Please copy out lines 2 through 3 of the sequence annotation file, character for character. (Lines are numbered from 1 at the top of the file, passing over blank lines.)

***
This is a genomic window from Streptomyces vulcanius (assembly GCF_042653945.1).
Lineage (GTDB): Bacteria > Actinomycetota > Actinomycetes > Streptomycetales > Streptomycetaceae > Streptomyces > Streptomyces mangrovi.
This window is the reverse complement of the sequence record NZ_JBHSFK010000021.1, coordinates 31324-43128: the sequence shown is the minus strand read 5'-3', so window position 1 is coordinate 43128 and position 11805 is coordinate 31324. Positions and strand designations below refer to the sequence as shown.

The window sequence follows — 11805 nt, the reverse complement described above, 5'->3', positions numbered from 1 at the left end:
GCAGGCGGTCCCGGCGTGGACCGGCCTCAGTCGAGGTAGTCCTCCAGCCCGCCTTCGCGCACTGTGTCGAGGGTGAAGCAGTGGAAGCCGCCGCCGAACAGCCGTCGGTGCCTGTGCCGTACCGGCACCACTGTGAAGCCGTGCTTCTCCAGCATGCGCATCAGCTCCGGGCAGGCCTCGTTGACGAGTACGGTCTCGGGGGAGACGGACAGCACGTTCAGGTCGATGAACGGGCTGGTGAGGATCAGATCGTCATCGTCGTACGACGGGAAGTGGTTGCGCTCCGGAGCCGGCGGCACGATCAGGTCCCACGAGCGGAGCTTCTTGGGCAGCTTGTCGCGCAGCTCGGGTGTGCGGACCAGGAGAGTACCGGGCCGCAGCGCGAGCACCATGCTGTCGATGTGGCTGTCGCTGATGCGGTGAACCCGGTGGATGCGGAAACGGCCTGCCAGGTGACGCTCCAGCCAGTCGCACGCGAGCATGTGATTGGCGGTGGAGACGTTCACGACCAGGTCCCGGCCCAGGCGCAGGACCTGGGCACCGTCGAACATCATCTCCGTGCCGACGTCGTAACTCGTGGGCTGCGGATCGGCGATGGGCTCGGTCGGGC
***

Lineage (GTDB): Bacteria > Actinomycetota > Actinomycetes > Streptomycetales > Streptomycetaceae > Streptomyces > Streptomyces mangrovi.
This window is the reverse complement of the sequence record NZ_JBHSFK010000021.1, coordinates 31324-43128: the sequence shown is the minus strand read 5'-3', so window position 1 is coordinate 43128 and position 11805 is coordinate 31324. Positions and strand designations below refer to the sequence as shown.